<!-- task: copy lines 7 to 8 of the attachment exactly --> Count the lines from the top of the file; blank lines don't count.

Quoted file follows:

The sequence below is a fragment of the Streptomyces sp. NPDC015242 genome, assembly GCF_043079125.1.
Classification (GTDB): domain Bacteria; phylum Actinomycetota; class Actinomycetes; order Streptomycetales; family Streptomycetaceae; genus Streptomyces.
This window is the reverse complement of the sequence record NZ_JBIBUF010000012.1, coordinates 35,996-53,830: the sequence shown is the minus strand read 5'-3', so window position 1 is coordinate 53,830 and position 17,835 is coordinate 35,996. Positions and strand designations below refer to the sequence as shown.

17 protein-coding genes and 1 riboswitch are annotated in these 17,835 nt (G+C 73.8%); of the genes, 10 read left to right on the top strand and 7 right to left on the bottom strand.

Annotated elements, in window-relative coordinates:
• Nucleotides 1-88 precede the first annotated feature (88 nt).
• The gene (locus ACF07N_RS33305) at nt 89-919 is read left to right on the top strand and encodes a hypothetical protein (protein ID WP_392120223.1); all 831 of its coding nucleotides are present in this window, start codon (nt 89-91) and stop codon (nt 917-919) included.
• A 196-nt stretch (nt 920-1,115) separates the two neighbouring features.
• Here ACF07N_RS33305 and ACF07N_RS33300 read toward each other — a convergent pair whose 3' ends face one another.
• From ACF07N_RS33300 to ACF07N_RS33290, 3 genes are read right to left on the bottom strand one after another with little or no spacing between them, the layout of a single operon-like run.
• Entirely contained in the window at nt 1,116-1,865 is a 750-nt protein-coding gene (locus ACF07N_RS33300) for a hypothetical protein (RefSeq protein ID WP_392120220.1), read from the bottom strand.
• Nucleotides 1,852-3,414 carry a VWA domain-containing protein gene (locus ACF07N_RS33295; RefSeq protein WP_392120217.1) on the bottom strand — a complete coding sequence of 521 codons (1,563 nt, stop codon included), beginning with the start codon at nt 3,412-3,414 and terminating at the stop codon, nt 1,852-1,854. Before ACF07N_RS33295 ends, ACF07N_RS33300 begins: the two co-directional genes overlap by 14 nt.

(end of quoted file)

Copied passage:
• The gene (locus ACF07N_RS33305) at nt 89-919 is read left to right on the top strand and encodes a hypothetical protein (protein ID WP_392120223.1); all 831 of its coding nucleotides are present in this window, start codon (nt 89-91) and stop codon (nt 917-919) included.
• A 196-nt stretch (nt 920-1,115) separates the two neighbouring features.